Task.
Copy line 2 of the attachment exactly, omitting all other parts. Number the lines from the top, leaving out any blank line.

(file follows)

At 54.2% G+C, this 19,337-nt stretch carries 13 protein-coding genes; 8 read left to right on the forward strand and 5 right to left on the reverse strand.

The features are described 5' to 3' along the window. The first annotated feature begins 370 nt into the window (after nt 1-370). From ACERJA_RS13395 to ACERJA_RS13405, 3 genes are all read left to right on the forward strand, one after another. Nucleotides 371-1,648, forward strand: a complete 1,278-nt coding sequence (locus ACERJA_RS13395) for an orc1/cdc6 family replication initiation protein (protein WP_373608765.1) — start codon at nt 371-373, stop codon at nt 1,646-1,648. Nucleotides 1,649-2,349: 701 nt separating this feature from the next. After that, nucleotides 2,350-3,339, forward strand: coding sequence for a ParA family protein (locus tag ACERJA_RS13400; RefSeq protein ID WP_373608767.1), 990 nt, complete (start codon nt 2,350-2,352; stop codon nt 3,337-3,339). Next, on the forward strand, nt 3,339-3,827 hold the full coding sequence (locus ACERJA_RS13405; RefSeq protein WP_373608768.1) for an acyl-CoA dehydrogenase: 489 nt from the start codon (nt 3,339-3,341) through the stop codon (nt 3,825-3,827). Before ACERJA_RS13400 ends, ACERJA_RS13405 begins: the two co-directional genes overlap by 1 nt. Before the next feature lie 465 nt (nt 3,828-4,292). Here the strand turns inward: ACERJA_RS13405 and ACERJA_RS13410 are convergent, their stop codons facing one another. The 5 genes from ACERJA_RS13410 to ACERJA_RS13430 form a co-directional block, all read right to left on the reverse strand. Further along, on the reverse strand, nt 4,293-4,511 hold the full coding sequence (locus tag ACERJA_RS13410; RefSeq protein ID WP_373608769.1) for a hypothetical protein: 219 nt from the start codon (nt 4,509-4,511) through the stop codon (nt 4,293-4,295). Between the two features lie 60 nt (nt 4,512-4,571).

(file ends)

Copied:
The features are described 5' to 3' along the window. The first annotated feature begins 370 nt into the window (after nt 1-370). From ACERJA_RS13395 to ACERJA_RS13405, 3 genes are all read left to right on the forward strand, one after another. Nucleotides 371-1,648, forward strand: a complete 1,278-nt coding sequence (locus ACERJA_RS13395) for an orc1/cdc6 family replication initiation protein (protein WP_373608765.1) — start codon at nt 371-373, stop codon at nt 1,646-1,648. Nucleotides 1,649-2,349: 701 nt separating this feature from the next. After that, nucleotides 2,350-3,339, forward strand: coding sequence for a ParA family protein (locus tag ACERJA_RS13400; RefSeq protein ID WP_373608767.1), 990 nt, complete (start codon nt 2,350-2,352; stop codon nt 3,337-3,339). Next, on the forward strand, nt 3,339-3,827 hold the full coding sequence (locus ACERJA_RS13405; RefSeq protein WP_373608768.1) for an acyl-CoA dehydrogenase: 489 nt from the start codon (nt 3,339-3,341) through the stop codon (nt 3,825-3,827). Before ACERJA_RS13400 ends, ACERJA_RS13405 begins: the two co-directional genes overlap by 1 nt. Before the next feature lie 465 nt (nt 3,828-4,292). Here the strand turns inward: ACERJA_RS13405 and ACERJA_RS13410 are convergent, their stop codons facing one another. The 5 genes from ACERJA_RS13410 to ACERJA_RS13430 form a co-directional block, all read right to left on the reverse strand. Further along, on the reverse strand, nt 4,293-4,511 hold the full coding sequence (locus tag ACERJA_RS13410; RefSeq protein ID WP_373608769.1) for a hypothetical protein: 219 nt from the start codon (nt 4,509-4,511) through the stop codon (nt 4,293-4,295). Between the two features lie 60 nt (nt 4,512-4,571).